It’s Going Down invited me to come back to their podcast to discuss the GOP war on trans and LGBTQIA rights, based on my recent reporting for the Austin Chronicle:
Who could resist images of smiling children gathered under an ancient oak tree on the grounds of the Texas Capitol, transfixed by Democrat and Republican lawmakers doing a tag-team recitation of Dr. Seuss’ The Lorax?
Apparently not the good folks of Texas.
A broad coalition of environmental activists employed just such a strategy during a special session of the Texas Legislature this summer as a way of stealing the spotlight and defeating a bill meant to strip municipalities of their power to protect historic trees.
With all the leftist bickering, in-fighting, both-siding, my anti-war prayers are bigger than yours bullshit, it seemed like a good time to highlight a leftist success story — particularly as it takes place in a bastion of right wingdom and frequent contributor and gonzo journalist Kit O’Connell was there to document it.
So yes — the Lone Star State is perhaps the last place where many of us would expect to see a broad coalition of left leaning groups successfully fight off the hateful Republican agenda. But that’s what just happened during a recent “special session” of the Texas legislature.
Special sessions are a loophole written into the Texas Constitution to allow the state government to conduct emergency business, but in this case the only emergency was that Gov. Greg Abbott had failed to oppress transgender people by passing a version of the so-called “bathroom bill” during the first part of the year. The Governor drew up a 20-point plan of hate for his month-long session, ranging from an attack on public workers’ unions, a pile of new restrictions on abortion, the bathroom bill, and even a bill that undermined the ability of cities to collect taxes to fund social services.
Then, to the surprise of even the people involved in the organizing to resist Abbott, activists working together across issues managed to fight off all but a handful of Abbott’s proposals, in an extraordinary display of the effectiveness of intersectional activism against seemingly insurmountable odds. At a time when some of our fundamental rights are under attack, the success of activists in one of the most politically conservative of states should give us all renewed faith in the power of movement building.
The halls of the Texas State Capitol are no strangers to protests, but for organizers witnessing a resurgence of grassroots advocacy and activism, it’s a heartening sign after a series of discouraging years.
Thousands joined the 2013 “people’s filibuster” against HB 2, the omnibus anti-choice bill that eventually made its way to the U.S. Supreme Court, but then momentum faltered with the defeat of Wendy Davis (and other Democratic candidates) in the 2014 election, followed by more setbacks in the intervening years of elections and Republican-led legislative sessions.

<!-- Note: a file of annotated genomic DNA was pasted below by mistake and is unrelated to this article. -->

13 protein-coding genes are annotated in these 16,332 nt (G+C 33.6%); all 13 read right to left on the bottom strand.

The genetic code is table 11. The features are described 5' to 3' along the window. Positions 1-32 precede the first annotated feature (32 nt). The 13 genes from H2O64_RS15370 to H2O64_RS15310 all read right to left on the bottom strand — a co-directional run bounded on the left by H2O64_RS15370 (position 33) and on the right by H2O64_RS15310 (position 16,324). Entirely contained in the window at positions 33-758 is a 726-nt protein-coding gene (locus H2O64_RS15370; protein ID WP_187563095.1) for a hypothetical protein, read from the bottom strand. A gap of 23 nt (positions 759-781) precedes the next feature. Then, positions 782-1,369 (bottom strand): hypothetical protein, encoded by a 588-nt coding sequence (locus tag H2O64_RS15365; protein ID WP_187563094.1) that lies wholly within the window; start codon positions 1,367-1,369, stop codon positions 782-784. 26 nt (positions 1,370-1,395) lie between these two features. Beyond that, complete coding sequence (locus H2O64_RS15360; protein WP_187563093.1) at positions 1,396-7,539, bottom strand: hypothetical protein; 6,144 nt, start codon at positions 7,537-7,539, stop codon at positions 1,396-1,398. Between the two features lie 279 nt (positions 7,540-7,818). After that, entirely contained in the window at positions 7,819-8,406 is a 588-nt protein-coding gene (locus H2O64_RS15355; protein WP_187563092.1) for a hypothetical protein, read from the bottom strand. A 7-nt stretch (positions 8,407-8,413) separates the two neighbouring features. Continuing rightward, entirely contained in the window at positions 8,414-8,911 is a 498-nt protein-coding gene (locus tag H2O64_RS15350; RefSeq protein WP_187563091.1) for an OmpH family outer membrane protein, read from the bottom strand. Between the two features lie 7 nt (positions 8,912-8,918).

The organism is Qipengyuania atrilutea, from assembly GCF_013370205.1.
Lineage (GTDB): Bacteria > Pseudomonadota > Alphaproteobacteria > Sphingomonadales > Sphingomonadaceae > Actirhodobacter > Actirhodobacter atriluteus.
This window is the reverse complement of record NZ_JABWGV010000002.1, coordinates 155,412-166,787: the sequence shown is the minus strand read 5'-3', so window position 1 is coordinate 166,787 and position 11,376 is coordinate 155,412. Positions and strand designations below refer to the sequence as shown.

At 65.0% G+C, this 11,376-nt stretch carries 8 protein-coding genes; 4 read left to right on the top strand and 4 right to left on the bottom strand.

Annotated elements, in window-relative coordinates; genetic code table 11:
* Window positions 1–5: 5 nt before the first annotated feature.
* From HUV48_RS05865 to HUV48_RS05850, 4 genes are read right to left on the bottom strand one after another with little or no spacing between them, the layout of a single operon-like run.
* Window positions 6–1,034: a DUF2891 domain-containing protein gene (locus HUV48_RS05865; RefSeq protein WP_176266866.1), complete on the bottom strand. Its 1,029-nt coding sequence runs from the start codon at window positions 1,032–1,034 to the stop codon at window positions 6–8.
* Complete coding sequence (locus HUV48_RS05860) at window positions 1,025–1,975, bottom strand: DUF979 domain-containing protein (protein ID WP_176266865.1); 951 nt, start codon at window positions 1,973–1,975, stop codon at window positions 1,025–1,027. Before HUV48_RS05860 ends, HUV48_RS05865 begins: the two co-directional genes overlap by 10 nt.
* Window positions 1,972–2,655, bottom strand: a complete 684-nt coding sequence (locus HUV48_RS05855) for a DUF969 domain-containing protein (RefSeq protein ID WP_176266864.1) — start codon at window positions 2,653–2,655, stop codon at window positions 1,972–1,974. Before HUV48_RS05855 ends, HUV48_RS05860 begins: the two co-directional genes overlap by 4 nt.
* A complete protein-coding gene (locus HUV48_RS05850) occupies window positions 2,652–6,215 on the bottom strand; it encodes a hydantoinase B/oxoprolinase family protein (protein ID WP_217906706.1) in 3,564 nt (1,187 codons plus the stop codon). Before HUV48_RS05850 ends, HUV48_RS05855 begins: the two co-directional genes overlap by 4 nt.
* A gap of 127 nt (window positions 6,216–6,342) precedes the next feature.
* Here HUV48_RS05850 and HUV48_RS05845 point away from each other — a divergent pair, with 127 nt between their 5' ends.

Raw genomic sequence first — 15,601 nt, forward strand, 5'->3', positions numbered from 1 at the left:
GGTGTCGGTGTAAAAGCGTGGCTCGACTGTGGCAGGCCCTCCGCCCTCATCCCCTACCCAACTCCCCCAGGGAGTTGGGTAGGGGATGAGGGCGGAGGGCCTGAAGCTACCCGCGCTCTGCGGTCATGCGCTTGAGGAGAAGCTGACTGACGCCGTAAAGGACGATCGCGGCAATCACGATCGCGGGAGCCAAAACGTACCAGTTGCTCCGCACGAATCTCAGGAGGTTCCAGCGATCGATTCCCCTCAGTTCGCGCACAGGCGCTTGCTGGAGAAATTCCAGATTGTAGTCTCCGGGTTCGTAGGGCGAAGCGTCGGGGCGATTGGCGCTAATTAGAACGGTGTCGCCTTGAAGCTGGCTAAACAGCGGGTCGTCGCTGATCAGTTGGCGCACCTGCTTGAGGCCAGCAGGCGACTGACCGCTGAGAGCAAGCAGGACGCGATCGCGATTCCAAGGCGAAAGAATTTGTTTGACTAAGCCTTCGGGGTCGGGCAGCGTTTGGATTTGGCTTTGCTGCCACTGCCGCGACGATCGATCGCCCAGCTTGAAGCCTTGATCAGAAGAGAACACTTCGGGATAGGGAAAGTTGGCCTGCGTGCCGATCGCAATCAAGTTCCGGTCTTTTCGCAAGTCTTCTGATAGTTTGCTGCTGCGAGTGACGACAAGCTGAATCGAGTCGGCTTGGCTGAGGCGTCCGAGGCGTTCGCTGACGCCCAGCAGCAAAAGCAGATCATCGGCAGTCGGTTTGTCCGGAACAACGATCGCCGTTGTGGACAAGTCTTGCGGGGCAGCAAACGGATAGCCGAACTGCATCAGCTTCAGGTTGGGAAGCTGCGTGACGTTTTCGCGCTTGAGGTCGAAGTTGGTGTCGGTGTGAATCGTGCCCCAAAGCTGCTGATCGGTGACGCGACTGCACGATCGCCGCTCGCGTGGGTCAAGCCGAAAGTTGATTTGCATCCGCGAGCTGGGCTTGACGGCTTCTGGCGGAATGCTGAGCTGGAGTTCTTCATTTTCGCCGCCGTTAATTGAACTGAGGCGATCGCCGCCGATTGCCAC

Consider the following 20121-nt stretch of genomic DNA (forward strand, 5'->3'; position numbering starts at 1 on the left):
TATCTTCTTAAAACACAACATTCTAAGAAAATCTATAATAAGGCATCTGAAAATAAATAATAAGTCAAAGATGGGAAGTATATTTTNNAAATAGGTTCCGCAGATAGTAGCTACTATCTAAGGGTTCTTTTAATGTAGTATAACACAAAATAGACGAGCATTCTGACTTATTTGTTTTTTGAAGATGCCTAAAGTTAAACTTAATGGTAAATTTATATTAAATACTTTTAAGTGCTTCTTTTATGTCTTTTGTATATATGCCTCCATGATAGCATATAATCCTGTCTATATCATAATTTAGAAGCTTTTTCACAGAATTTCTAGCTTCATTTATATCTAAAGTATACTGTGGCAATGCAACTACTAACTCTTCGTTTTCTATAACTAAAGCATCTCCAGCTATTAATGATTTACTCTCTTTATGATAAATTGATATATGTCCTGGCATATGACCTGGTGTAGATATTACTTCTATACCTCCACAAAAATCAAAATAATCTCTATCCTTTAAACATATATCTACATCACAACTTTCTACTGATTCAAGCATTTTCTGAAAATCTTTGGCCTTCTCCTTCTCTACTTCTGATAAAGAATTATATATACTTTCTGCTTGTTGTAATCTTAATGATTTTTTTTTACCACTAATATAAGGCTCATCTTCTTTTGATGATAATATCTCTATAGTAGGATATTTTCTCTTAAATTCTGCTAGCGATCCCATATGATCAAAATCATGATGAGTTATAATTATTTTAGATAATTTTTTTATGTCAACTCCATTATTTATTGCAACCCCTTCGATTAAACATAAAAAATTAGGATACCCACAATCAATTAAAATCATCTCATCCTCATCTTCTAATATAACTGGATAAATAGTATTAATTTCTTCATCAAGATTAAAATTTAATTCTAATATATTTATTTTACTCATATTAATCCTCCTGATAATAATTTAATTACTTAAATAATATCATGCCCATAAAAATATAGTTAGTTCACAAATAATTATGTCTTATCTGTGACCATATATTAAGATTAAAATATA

After the 2017 legislative session, Texas Republicans ensured that crucial funding bills remained unpassed, forcing lawmakers to return for a special session that costs taxpayers thousands of dollars per day. The Republicans hope to use this opportunity to build on new restrictions on abortion and a “Show Us Your Papers” anti-immigrants’ rights law, both subject to ongoing lawsuits, while forcing through unpopular and discriminatory legislation that failed to pass during the regular term.
On the first Wednesday of every month, I appear on Black Tower Radio to discuss my latest journalism.
Texas Republicans ensured that the legislature would close earlier this year with crucial business unfinished, forcing Gov. Greg Abbott to call for a special session that reopens the door to unpopular issues like new abortion restrictions, attacks on transgender rights, and even new laws restricting unions, Planned Parenthood, and the protection of historic trees.
Also, what respect do we owe politicians and government officials? What kinds of activism are appropriate when human lives and the planet are at stake?
I just made my second appearance on the Katie Speak Show, where I talked about activism at the Texas Legislature:
The show’s host, Katie Klabusich, and I discussed the special session of the Legislature, which began last week, and the strategies Governor Greg Abbott is using to try to force through a raft of unpopular, inhumane laws. On the agenda during the next month are abortion access, transgender rights, the ability of unions to collect dues, even cities’ ability to protect historic trees from development.
At the same time, about three dozen nonprofits and activist groups have combined to form the One Texas Resistance coalition, in an effort to pool their efforts at resistance together and highlight the intersectionality of their diverse issues, from climate change to the rights of Latinx Texans. Last week’s highly publicized quinceañera protest was organized by Jolt, a member of the coalition. These tactics, and their successes or failures, can likely serve as a model for the rest of the country which is also controlled by the power hungry and bigoted GOP.